Skip to main content
Exploring what’s next in tech – Insights, information, and ideas for today’s IT and business leaders

How to identify the right IT project stakeholders

You need to develop software requirements before you get started. But are you getting input from the right people? Here’s how to know.

Embarking on any new IT project is always exciting, and especially so when it means using genuinely innovative technology. Perhaps your business is ready to begin a shiny new IoT deployment, an artificial intelligence pilot that could change the company’s direction, or a migration to cloud services.

Every "digital transformation" guidebook suggests that during the design phase, the transformers—that would be youshould meet with stakeholders. In the requirements-gathering process, the goal is to identify what stakeholders need so that everyone’s heartfelt desires are met. Even when your new project is relatively mundane, you want the resulting system to make everybody happy.

However, the first step of meeting with stakeholders is finding those stakeholders—and that’s not as simple as it seems. Too often, those meetings are with the wrong people, or too few of the right ones. When the project is delivered, it doesn’t address users’ practical needs, it fails to collect the data necessary for managers to make good strategic decisions, or it has another “obvious” omission.

Or, as software tester Michael Bolton says, “Lack of stakeholder involvement is arguably a factor in every bug that is not due to a coding error—and coding errors are in the minority.”

How do you make sure that you are interviewing the right people to find out what “makes them happy” looks like? And how do you accomplish that without inviting so many suggestions that it’s impossible to deliver everything? I asked experienced experts to help compile practical guidelines.

Note that I do not address the questions to ask in those meetings or how to encourage stakeholder participation; optimizing software requirements gathering is another discussion. I start with the simplest task: Making sure you interview the right people.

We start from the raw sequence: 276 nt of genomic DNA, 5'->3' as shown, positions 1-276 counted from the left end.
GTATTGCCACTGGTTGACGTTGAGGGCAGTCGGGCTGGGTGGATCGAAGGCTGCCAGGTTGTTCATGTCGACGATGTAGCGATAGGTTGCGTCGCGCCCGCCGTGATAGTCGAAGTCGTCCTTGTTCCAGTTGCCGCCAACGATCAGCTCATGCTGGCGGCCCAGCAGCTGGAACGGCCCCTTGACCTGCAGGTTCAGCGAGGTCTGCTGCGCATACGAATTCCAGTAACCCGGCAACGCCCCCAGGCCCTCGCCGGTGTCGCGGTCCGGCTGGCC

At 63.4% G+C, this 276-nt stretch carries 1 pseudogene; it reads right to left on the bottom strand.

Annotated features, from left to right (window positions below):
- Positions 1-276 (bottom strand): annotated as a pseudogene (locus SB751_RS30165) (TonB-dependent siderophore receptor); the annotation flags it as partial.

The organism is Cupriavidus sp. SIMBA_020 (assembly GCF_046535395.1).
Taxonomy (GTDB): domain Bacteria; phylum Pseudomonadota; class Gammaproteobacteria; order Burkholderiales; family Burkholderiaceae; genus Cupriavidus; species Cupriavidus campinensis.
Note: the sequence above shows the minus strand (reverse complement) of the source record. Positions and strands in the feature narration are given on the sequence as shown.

Yes, it’s a problem

Ten years ago, I was put in charge of an online community. My company hired developers to customize a community platform. Yet, the developers never talked to me; they only interviewed the boss, two levels above me. She had never used this or any other online community. She was, however, the person who signed the checks. Needless to say, the community software they delivered was horrible, missing basic-to-me features.

And that was for a predictable use case. Online communities have existed since at least the 1970s, and the message board feature list is well understood (though rarely by web developers, as I recognized in 2000). In other words, that path has been trod before.

However, getting accurate stakeholder input is even more urgent when you are doing something truly new. For example, an urban community trying to design a smart city can be brought down by making wrong IoT, infrastructure, or data privacy assumptions.

Missing the mark is painful, embarrassing, and expensive. For example, one developer spent six weeks coding a data overlay based on imagery. But the morning after deployment, he discovered that his algorithm didn’t take into account the input from two scientists in the Southern Hemisphere. “I’d only asked colocated scientists, for whom ‘north is up’ was natural,” he explains.

Alan Zucker, founding principal at Project Management Essentials, learned the hard way to include production operations and technology support. “Once, we decommissioned an old accounting platform and replaced it with a shiny, brand new one” that promised to save lots of money and require less finance and technology support. One difference was that the old application ran the accounting at month end, but the new application closed the books every day. “No one had considered that production support costs were based on the number of processes executed, so the costs of running this application ballooned,” says Zucker.

Start with the project sponsor

Whether you’re company staff or an outside consultant, there’s usually someone who ultimately signs off on the project completion. In most cases, it’s easy to identify that individual. Who's paying for the project? Who has veto power? Whose bonus depends on the software working or on its successful delivery? You probably know the answer.

Some IT professionals stop there. One consultant named Wallace opined that the only stakeholder that really matters is whoever brought you in and OKs your payment. “Everyone else is to be given a light touch. Take their input with a grain of salt…. You can’t please everyone, so don’t try.” (I bet he worked on that online community board project. Yes, I hold grudges.)

Fortunately, most serious IT professionals know that successful projects reflect the needs of more than the person with the checkbook.

The State of Hiring: Learn how 101 IT execs find staff for critical positions.